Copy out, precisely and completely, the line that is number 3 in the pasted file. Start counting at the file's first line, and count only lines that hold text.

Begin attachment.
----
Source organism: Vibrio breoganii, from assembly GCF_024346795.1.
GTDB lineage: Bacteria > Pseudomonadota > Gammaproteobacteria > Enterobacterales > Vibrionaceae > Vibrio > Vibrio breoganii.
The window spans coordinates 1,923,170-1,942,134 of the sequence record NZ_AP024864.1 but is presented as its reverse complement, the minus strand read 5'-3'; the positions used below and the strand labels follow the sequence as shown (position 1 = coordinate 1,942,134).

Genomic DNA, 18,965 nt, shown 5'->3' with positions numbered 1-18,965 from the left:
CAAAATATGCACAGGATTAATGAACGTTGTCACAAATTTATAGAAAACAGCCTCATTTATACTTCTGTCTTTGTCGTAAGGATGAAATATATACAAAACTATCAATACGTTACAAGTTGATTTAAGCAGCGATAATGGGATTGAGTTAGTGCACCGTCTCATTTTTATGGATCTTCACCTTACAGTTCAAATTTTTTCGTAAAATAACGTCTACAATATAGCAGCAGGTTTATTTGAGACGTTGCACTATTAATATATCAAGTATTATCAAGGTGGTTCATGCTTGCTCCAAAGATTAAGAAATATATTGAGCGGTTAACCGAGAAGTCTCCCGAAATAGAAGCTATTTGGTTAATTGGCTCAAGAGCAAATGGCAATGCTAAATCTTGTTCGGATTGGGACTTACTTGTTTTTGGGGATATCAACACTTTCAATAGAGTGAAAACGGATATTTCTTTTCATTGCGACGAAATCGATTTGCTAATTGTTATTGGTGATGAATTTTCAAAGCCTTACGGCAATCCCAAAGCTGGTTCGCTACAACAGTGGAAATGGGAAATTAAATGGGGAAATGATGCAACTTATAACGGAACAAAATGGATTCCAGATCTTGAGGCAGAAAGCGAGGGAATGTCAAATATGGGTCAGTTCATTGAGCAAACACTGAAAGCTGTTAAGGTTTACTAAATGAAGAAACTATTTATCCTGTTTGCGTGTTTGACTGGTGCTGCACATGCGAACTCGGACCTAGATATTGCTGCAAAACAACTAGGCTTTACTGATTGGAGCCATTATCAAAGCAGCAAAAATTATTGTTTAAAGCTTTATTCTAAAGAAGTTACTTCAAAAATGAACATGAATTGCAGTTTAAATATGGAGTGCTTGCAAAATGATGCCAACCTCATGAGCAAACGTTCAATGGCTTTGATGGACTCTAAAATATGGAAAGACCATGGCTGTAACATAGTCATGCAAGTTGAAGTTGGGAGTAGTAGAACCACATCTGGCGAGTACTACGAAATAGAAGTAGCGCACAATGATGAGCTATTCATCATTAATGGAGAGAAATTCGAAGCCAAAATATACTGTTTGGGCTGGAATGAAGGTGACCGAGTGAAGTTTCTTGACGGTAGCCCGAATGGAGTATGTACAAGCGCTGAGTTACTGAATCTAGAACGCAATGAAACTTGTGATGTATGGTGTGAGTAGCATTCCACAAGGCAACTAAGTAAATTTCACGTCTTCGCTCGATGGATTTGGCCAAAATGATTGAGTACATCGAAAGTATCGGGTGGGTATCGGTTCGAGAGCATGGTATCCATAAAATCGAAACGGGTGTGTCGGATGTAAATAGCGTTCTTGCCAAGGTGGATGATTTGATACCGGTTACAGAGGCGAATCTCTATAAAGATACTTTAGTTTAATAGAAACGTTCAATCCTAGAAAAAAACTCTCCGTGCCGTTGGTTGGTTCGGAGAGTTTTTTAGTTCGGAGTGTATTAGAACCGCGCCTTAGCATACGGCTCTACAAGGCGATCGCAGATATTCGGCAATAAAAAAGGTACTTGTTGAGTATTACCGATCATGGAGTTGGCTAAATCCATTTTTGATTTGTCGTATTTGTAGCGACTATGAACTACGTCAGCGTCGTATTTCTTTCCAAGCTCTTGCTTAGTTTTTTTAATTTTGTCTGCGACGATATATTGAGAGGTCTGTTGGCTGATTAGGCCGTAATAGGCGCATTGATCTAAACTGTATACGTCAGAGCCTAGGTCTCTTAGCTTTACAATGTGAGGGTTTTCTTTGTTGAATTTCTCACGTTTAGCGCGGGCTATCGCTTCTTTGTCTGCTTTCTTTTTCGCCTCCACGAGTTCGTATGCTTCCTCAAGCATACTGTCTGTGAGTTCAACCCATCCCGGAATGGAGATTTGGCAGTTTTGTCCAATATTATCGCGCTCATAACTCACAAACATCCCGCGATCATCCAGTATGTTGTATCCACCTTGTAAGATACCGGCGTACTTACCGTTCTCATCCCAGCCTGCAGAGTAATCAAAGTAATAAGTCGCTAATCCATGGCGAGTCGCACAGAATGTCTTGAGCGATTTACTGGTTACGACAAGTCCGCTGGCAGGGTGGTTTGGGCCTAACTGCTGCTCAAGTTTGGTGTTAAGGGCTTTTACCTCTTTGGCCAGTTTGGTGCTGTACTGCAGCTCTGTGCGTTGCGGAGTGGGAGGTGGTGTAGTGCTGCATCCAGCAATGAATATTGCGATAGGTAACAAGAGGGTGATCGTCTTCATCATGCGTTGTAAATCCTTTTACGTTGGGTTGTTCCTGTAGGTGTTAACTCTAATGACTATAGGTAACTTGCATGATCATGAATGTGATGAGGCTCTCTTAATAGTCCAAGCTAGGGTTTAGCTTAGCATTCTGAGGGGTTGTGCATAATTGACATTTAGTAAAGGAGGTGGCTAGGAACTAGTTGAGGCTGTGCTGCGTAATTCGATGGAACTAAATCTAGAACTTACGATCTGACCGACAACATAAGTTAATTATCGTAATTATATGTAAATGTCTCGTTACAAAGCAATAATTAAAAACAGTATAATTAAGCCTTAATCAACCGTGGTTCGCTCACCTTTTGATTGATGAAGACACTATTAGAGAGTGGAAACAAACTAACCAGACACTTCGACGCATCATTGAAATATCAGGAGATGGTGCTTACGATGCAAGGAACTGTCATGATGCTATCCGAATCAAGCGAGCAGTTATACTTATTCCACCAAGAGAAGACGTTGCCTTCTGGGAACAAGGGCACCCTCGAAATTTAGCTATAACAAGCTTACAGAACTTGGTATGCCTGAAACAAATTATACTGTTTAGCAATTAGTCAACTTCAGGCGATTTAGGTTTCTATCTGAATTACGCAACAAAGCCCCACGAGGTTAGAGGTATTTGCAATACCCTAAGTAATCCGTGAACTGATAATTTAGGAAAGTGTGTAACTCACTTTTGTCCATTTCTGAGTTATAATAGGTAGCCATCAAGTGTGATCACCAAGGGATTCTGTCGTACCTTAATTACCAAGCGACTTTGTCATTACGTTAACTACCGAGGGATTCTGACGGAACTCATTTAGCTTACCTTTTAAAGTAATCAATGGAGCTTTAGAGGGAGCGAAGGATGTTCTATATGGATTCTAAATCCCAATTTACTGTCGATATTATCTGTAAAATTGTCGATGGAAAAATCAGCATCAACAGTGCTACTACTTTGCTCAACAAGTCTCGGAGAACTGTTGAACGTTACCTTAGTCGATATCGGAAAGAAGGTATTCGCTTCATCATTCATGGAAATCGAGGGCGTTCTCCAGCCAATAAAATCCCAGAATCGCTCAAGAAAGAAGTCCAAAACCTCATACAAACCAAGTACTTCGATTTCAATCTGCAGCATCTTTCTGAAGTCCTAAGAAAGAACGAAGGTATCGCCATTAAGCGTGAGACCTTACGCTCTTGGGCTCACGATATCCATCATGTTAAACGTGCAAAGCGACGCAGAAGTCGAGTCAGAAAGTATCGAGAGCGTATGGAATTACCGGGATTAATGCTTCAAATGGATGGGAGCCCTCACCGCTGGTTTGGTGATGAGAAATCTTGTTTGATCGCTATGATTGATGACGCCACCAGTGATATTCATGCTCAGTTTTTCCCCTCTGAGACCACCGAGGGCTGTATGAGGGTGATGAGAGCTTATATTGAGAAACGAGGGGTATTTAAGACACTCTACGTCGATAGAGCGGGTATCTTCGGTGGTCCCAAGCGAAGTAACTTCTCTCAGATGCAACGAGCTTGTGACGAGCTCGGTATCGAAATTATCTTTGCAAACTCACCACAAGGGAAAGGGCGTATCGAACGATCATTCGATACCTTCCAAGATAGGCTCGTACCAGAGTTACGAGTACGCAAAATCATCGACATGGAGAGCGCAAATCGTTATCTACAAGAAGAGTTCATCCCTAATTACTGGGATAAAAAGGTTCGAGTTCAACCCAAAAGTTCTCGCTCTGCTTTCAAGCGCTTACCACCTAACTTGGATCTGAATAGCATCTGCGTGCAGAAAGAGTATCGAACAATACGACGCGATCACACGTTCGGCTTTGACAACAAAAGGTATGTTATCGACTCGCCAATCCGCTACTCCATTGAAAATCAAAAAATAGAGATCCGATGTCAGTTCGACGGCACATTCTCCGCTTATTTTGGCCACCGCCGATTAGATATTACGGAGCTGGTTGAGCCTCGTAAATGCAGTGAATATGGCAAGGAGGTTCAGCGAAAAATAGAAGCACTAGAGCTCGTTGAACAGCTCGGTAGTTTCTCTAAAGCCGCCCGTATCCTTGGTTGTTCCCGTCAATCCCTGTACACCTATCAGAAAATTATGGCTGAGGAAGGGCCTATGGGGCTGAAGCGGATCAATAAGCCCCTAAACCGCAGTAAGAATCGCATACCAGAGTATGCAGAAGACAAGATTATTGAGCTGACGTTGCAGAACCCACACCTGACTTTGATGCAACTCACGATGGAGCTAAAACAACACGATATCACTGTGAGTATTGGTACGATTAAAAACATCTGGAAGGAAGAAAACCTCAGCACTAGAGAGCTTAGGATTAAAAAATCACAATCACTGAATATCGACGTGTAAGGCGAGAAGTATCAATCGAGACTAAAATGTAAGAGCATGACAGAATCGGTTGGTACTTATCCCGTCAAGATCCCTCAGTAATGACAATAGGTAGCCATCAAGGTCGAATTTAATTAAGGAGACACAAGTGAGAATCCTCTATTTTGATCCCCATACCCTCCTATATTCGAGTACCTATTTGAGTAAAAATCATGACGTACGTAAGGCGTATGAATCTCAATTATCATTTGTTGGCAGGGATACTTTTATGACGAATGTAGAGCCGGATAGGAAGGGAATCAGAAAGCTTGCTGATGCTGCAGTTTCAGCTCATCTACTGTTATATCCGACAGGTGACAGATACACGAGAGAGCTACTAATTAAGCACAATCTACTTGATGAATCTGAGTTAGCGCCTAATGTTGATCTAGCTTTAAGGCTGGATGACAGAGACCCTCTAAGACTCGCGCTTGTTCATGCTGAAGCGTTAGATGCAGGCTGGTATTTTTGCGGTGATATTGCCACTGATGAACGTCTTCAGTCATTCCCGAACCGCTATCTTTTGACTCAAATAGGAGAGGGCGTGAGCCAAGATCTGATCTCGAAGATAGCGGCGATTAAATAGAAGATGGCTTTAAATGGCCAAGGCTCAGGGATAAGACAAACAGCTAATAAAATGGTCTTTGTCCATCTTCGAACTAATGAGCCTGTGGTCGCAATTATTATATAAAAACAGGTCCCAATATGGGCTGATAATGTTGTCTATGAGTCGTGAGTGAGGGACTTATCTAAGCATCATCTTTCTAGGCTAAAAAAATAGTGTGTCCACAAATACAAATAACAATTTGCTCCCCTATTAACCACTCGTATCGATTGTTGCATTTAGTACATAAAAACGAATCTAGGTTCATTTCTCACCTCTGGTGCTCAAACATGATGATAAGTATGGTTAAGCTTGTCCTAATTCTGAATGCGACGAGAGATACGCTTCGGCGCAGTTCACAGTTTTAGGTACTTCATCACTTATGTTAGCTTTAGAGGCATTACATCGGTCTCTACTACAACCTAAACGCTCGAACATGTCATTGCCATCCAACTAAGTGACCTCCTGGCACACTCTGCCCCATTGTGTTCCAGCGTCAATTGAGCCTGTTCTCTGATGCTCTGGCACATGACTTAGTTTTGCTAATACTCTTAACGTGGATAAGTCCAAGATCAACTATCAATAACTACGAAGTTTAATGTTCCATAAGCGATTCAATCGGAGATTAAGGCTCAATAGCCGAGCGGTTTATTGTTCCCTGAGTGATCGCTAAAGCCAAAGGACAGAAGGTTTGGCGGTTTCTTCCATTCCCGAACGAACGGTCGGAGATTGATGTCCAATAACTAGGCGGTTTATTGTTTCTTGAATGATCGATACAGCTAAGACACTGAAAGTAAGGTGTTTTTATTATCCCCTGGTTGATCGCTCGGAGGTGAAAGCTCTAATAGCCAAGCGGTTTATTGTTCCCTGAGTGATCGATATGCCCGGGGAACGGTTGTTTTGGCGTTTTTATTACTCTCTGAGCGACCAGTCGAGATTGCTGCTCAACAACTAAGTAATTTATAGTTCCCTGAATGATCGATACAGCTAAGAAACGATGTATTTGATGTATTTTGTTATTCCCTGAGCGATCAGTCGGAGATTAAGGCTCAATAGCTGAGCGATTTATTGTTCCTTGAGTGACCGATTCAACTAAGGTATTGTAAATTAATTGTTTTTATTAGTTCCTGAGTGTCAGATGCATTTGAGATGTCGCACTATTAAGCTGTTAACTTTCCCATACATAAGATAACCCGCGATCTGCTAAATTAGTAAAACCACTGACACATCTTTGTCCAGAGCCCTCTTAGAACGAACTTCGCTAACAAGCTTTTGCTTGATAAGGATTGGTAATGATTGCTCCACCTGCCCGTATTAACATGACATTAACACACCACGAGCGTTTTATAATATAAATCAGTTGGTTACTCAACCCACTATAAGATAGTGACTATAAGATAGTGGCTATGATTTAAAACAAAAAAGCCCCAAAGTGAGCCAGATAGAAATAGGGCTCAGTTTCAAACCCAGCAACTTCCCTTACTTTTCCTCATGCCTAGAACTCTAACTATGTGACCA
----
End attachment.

The window spans coordinates 1,923,170-1,942,134 of the sequence record NZ_AP024864.1 but is presented as its reverse complement, the minus strand read 5'-3'; the positions used below and the strand labels follow the sequence as shown (position 1 = coordinate 1,942,134).